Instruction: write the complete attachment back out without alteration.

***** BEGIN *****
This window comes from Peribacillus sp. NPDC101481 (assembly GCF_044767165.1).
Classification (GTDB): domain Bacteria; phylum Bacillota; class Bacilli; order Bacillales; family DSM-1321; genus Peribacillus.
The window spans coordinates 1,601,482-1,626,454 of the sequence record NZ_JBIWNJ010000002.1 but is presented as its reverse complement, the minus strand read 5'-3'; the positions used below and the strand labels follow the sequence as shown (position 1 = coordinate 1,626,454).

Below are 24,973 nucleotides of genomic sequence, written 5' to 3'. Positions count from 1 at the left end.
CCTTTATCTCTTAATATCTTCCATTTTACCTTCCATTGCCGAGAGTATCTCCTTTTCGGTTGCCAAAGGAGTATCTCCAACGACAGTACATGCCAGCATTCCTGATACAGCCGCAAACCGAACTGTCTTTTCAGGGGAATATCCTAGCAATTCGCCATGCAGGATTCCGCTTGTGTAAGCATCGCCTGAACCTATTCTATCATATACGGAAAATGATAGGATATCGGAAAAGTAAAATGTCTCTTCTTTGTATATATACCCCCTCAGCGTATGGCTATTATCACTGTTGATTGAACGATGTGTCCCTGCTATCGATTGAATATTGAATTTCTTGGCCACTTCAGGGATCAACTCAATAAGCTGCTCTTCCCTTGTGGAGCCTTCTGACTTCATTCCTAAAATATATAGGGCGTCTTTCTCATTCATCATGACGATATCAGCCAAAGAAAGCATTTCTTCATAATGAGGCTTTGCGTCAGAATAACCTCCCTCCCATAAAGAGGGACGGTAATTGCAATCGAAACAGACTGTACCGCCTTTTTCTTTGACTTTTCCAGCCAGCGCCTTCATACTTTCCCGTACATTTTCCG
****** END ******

This window comes from Peribacillus sp. NPDC101481 (assembly GCF_044767165.1).
Classification (GTDB): domain Bacteria; phylum Bacillota; class Bacilli; order Bacillales; family DSM-1321; genus Peribacillus.
The window spans coordinates 1,601,482-1,626,454 of the sequence record NZ_JBIWNJ010000002.1 but is presented as its reverse complement, the minus strand read 5'-3'; the positions used below and the strand labels follow the sequence as shown (position 1 = coordinate 1,626,454).

Below are 24,973 nucleotides of genomic sequence, written 5' to 3'. Positions count from 1 at the left end.
CCTTTATCTCTTAATATCTTCCATTTTACCTTCCATTGCCGAGAGTATCTCCTTTTCGGTTGCCAAAGGAGTATCTCCAACGACAGTACATGCCAGCATTCCTGATACAGCCGCAAACCGAACTGTCTTTTCAGGGGAATATCCTAGCAATTCGCCATGCAGGATTCCGCTTGTGTAAGCATCGCCTGAACCTATTCTATCATATACGGAAAATGATAGGATATCGGAAAAGTAAAATGTCTCTTCTTTGTATATATACCCCCTCAGCGTATGGCTATTATCACTGTTGATTGAACGATGTGTCCCTGCTATCGATTGAATATTGAATTTCTTGGCCACTTCAGGGATCAACTCAATAAGCTGCTCTTCCCTTGTGGAGCCTTCTGACTTCATTCCTAAAATATATAGGGCGTCTTTCTCATTCATCATGACGATATCAGCCAAAGAAAGCATTTCTTCATAATGAGGCTTTGCGTCAGAATAACCTCCCTCCCATAAAGAGGGACGGTAATTGCAATCGAAACAGACTGTACCGCCTTTTTCTTTGACTTTTCCAGCCAGCGCCTTCATACTTTCCCGTACATTTTCCG